The consensus was that the new VIP opening structure worked well, allowing galleries more time to communicate with a slightly stemmed flow of collectors on the first day. Nonetheless, the galleries section was relentlessly packed with stalls, and the VIP lounge often crowded to the maximum. Welcome respite could be found at the satellite fairs, however, of which NADA (the “anti-Basel” fair) was among the best. Participants here also reported very strong sales, and it was a pleasure to peruse this quieter, edgier spot after the high-strung atmosphere at Basel.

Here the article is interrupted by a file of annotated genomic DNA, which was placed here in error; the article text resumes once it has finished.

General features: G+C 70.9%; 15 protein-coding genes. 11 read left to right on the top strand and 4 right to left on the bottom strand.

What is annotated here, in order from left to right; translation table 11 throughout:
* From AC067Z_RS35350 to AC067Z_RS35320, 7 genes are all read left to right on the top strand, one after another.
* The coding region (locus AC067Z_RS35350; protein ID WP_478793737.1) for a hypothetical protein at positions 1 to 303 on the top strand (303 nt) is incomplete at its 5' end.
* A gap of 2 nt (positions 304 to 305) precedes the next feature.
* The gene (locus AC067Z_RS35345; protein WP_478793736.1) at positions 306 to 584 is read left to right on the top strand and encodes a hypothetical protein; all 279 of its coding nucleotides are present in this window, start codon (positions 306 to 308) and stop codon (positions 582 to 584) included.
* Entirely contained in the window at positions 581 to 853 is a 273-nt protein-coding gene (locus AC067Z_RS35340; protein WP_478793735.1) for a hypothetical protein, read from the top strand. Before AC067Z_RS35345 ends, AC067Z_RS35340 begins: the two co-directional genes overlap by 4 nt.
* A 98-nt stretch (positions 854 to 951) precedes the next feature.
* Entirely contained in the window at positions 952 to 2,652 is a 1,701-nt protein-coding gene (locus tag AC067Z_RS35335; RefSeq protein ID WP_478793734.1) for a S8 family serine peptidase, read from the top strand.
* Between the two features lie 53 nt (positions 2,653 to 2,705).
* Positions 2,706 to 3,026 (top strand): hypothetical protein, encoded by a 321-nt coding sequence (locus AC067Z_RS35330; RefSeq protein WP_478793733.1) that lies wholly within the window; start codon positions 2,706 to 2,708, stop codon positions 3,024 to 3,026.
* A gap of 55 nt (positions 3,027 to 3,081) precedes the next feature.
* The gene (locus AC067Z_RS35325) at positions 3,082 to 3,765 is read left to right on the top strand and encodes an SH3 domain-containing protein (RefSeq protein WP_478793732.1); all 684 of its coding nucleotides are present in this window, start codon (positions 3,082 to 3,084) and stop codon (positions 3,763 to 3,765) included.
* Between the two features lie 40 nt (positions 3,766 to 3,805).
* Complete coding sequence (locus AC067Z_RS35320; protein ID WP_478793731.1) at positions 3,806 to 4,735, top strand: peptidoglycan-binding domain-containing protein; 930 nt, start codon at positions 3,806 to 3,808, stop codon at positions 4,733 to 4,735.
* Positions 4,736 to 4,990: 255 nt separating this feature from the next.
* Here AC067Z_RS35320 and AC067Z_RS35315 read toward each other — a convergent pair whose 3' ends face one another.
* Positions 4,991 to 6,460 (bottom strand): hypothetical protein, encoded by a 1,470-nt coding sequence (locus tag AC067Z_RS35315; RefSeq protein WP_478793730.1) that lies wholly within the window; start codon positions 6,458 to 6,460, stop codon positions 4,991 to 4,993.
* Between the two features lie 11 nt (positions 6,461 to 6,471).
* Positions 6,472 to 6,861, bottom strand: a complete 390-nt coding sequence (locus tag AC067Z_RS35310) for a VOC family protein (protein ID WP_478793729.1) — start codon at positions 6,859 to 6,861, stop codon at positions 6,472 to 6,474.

While sales maintained the high level of last year, a more interesting development is afoot in the wider culture of Miami. Basel Miami Beach is a fair which does not have a strong curatorial imperative—to date, its very direct commercialism has matched the local context. The booths arrangements are straightforward, not subtle. There are no overbearing or difficult installations to be found breaking up the web of gallery stalls, and sections such as “Kabinett” and “Positions” serve merely as light focal points in a mass of disparate works on view. Beyond the December booths, Miami’s public museums are not known for strong contemporary exhibitions, seeming to cater to somewhat bland expectations. Meanwhile, numerous private collections make no secret of where much of the art fair’s stock ends up, and reveal a highly competitive collecting culture (at the Rubells’ opening, someone gestured at a vacuum cleaner affixed to the wall, exclaiming “Look at this Jeff Koons! I have the towel dispenser, but this is much better.”) Indeed, a walk round the de la Cruz or Margulies spaces can feel not unlike being inside a huge art fair booth, surrounded by grand works in no particular order; a peek into curtained-off rooms in these voluminous temples reveals piles more canvases and crates. Occasions like the Rubells’ eccentric 50-strong cake-eating anniversary event, too, bolster a culture of performance and attention among the area’s conspicuous art-buying class.